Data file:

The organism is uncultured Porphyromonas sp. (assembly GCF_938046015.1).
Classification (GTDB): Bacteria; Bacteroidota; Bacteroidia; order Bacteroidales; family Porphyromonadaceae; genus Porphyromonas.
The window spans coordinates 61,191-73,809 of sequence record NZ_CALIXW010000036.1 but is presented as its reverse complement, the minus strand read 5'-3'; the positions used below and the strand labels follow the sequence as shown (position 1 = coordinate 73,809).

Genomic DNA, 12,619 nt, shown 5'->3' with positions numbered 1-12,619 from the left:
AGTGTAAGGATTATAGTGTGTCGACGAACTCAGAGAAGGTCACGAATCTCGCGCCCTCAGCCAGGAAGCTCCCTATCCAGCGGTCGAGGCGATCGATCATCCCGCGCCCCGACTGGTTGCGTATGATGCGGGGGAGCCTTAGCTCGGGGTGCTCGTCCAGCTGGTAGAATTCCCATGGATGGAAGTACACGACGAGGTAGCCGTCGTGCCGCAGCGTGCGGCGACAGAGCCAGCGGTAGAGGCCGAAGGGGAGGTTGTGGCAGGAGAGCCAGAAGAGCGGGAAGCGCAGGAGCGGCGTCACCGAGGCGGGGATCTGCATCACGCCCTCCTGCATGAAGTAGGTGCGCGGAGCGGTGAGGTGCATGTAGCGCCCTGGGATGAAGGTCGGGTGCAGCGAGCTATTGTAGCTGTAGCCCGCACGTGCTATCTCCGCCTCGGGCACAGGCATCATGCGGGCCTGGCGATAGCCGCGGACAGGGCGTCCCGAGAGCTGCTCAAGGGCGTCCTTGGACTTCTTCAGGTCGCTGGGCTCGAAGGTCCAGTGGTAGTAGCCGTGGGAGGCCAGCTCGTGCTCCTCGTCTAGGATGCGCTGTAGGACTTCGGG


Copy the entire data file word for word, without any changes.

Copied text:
The organism is uncultured Porphyromonas sp. (assembly GCF_938046015.1).
Classification (GTDB): Bacteria; Bacteroidota; Bacteroidia; order Bacteroidales; family Porphyromonadaceae; genus Porphyromonas.
The window spans coordinates 61,191-73,809 of sequence record NZ_CALIXW010000036.1 but is presented as its reverse complement, the minus strand read 5'-3'; the positions used below and the strand labels follow the sequence as shown (position 1 = coordinate 73,809).

Genomic DNA, 12,619 nt, shown 5'->3' with positions numbered 1-12,619 from the left:
AGTGTAAGGATTATAGTGTGTCGACGAACTCAGAGAAGGTCACGAATCTCGCGCCCTCAGCCAGGAAGCTCCCTATCCAGCGGTCGAGGCGATCGATCATCCCGCGCCCCGACTGGTTGCGTATGATGCGGGGGAGCCTTAGCTCGGGGTGCTCGTCCAGCTGGTAGAATTCCCATGGATGGAAGTACACGACGAGGTAGCCGTCGTGCCGCAGCGTGCGGCGACAGAGCCAGCGGTAGAGGCCGAAGGGGAGGTTGTGGCAGGAGAGCCAGAAGAGCGGGAAGCGCAGGAGCGGCGTCACCGAGGCGGGGATCTGCATCACGCCCTCCTGCATGAAGTAGGTGCGCGGAGCGGTGAGGTGCATGTAGCGCCCTGGGATGAAGGTCGGGTGCAGCGAGCTATTGTAGCTGTAGCCCGCACGTGCTATCTCCGCCTCGGGCACAGGCATCATGCGGGCCTGGCGATAGCCGCGGACAGGGCGTCCCGAGAGCTGCTCAAGGGCGTCCTTGGACTTCTTCAGGTCGCTGGGCTCGAAGGTCCAGTGGTAGTAGCCGTGGGAGGCCAGCTCGTGCTCCTCGTCTAGGATGCGCTGTAGGACTTCGGG